openEconomy

Double entry, double trouble

We hear that our national accounts should follow the rules of double-entry bookkeeping. But we can't manage the economy as if it were just a very large company
Peter Johnson
21 June 2010

For a while now are these two macro-economic equations have been bugging me:

(1) GDP = C + I + G + (X-M)

and its corollary, which doesn’t have such nice shorthand variables:

(2) Domestic Private Sector Financial Balance + Governmental Fiscal Balance - Current Account Balance (i.e. Trade Deficit or Surplus) = 0.

Equation 1 states that a country’s GDP equals the total of private consumer spending, private investment, government spending, and the trade balance of exports less imports. Equation 2 is derived from 1 and among other things says – in short – that reducing public debt implies a combination of increased personal borrowing or increased trade surplus. Everyone is on the debt-reduction bandwagon, but since private individuals and companies are not currently keen to borrow and since not every country can increase exports at the same time, we have a problem.

But the thing that’s been particularly bothering me about these equations is the claim that they are not bits of economic theory, but simple accounting identities; that if they were not true, half a millennium of double-entry bookkeeping would have to be thrown out of the window. If you receive, for example, John Mauldin’s often stimulating newsletter, you will have seen this argument made several times.

As an accountant, I am well aware of the beauties of double-entry bookkeeping. I’ve studied them in theory and practice. But we have to realise two important things.

First, it is a closed system. Its truths are true by definition. Bookkeeping defines both the objects measured and how they are measured. In particular, it measures money or money equivalents. The relationship of these measured things with the real world is genuinely problematic. And this isn’t a gag about esoteric accounting standards. Broader notions such as Social Return on Investment (SROI) are gradually entering the mainstream. Whilst they often, understandably if questionably, aim to monetise non-monetary outcomes, the real challenge of SROI is to come up with an accounting system that tells us about a much broader range of realities than double-entry bookkeeping will ever manage.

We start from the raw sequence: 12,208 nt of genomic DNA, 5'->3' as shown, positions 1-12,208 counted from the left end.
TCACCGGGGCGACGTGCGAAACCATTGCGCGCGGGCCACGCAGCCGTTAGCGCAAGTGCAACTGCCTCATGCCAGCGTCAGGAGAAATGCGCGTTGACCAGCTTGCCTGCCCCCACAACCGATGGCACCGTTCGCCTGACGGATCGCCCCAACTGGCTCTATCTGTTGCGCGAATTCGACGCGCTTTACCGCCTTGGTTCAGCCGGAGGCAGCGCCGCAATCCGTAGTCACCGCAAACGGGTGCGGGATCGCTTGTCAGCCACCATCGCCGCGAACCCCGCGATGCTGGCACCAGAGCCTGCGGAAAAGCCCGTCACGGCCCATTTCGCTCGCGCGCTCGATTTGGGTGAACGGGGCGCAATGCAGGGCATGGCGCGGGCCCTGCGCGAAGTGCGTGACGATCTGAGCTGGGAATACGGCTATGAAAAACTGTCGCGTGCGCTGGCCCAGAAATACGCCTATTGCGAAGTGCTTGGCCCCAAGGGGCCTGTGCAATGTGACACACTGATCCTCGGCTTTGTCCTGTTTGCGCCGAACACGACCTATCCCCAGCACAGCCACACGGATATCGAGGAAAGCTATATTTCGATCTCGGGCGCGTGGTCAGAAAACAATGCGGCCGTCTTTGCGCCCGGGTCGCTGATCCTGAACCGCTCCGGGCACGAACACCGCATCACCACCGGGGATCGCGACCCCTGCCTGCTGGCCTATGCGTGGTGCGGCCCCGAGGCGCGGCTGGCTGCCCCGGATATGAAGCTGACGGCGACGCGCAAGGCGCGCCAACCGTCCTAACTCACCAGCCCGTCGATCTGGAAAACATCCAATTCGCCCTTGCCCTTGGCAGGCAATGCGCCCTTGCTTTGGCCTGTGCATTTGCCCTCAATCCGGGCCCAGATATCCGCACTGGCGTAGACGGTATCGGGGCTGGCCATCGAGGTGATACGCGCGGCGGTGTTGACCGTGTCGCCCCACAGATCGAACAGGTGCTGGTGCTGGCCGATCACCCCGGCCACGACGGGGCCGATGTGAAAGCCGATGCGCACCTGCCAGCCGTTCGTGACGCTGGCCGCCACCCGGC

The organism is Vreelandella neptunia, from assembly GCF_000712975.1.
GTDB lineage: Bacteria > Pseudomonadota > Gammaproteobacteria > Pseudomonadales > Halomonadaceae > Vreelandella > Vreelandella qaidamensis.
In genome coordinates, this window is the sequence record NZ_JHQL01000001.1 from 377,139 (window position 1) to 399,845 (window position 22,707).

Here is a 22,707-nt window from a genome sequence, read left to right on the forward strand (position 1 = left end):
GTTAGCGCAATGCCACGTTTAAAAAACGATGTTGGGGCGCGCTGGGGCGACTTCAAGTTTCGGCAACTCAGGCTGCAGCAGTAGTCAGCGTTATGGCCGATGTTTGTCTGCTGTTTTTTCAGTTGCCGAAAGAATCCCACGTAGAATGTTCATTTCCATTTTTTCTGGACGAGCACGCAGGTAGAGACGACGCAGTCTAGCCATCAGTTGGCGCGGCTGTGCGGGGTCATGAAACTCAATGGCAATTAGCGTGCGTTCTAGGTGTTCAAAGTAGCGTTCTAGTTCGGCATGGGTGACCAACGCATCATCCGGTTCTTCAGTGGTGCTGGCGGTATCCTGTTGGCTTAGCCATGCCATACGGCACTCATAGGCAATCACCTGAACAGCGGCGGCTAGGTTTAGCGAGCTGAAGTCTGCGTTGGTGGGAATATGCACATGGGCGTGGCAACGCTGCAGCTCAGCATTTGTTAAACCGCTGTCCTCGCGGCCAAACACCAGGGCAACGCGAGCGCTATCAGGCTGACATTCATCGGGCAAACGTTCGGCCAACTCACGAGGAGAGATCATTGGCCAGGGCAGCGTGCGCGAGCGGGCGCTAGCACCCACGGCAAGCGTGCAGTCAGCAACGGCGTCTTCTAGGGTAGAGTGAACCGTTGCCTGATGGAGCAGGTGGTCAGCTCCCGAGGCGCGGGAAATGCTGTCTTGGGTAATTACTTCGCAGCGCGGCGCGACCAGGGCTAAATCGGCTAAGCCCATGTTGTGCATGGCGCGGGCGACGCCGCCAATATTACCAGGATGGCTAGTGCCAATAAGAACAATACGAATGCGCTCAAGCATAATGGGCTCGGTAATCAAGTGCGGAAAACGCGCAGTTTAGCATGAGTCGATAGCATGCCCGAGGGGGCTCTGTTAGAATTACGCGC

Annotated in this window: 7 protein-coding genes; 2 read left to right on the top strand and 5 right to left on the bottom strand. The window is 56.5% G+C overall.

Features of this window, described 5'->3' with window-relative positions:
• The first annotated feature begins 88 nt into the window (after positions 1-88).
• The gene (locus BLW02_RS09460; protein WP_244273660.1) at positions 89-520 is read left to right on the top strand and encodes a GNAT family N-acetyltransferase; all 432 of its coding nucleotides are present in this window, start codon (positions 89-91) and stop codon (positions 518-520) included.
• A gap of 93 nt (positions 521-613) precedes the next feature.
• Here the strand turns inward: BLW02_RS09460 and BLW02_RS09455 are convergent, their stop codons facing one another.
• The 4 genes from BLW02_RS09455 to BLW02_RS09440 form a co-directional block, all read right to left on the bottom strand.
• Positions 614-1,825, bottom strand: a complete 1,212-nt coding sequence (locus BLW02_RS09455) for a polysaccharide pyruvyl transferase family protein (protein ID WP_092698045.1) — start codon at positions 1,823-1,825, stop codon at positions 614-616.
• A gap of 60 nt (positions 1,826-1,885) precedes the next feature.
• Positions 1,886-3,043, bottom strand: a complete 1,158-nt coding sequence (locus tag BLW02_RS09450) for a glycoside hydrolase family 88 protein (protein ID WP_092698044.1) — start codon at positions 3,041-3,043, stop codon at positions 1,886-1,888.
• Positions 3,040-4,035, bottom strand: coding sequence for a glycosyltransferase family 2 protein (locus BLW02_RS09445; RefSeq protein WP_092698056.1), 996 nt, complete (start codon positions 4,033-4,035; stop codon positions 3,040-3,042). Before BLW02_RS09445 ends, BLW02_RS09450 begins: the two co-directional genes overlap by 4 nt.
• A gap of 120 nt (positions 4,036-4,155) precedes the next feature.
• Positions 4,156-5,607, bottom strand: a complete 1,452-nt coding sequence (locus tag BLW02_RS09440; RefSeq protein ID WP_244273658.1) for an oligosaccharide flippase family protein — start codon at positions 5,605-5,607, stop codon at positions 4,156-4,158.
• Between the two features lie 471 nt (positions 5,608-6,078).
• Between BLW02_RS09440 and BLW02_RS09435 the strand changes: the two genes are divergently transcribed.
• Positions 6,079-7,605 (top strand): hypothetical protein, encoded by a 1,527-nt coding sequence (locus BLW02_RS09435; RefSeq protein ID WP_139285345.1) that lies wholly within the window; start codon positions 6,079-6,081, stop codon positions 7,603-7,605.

Secondly, we must avoid the tendency to think about national economies as if they were just large companies doing their double-entry. The language of ‘UK plc’ and ‘America, Inc.’ is telling here and the obsession with reducing the deficit because of what the debt markets think is part of this. We end up putting the national economy on same footing as a company calculating its interest cover and capital ratios when seeking funds for investment or working capital.

National economies change slowly. So why should the interest rate paid by Greece be higher today than it was a year ago? Why should the US dollar have fallen strongly against other major currencies and now be rising? Why did the oil price fall by two thirds from its high in June 2008 and why has it now bounced some of the way back up? What did these movements have to do with real supply and demand? What economic fundamentals are involved?

We already know the answer: none. These price movements, reflecting what the markets ‘think,’ are almost entirely speculative, have no productive use, and, above all, don’t involve much thinking. States need to ask themselves what market prices are relevant to national economic decisions affecting realities such as employment, productivity, and growth.

There’s another aspect worth flagging up which I may come back to another time. It is about what, in terms the national economy, is actually happening when one cuts the deficit. The corporate model of economics again sends us the wrong way. A company can reduce its debt in various ways, maybe by liquidating excess assets, retaining profits, renegotiating with creditors, or using an insolvency procedure. These are all formal processes within a limited system. The parties affected are generally known in advance and the financial effects can be quantified. But national economic policy (whether to reduce a deficit, allow inflation, set taxes, build infrastructure, or indeed anything else), redistributes resources amongst all manner of parties, many of whom are unknown or disadvantaged. The outcomes are always uncertain. How those decisions are made and who is able to influence them is central to getting them even approximately right.

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